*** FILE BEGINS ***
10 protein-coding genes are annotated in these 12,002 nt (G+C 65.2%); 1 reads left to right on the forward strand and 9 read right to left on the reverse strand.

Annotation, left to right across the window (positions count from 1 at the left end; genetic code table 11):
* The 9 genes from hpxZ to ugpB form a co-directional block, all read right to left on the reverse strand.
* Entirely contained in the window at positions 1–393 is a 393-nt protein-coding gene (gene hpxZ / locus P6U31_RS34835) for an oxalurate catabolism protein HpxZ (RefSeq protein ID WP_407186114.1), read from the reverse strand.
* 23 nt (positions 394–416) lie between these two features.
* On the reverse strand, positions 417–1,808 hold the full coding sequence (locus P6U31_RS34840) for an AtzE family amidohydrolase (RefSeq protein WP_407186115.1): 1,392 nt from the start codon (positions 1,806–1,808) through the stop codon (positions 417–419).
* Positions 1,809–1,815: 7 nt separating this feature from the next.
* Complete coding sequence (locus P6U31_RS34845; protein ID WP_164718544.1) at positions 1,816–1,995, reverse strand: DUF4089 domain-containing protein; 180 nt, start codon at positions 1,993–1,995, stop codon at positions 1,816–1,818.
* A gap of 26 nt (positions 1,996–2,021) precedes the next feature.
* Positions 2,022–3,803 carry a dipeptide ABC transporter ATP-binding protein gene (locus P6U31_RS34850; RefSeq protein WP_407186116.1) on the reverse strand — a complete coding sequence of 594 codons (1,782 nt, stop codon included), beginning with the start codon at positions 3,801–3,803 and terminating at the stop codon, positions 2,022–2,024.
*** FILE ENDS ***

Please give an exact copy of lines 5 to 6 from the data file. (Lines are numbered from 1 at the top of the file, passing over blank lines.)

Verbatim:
* 23 nt (positions 394–416) lie between these two features.
* On the reverse strand, positions 417–1,808 hold the full coding sequence (locus P6U31_RS34840) for an AtzE family amidohydrolase (RefSeq protein WP_407186115.1): 1,392 nt from the start codon (positions 1,806–1,808) through the stop codon (positions 417–419).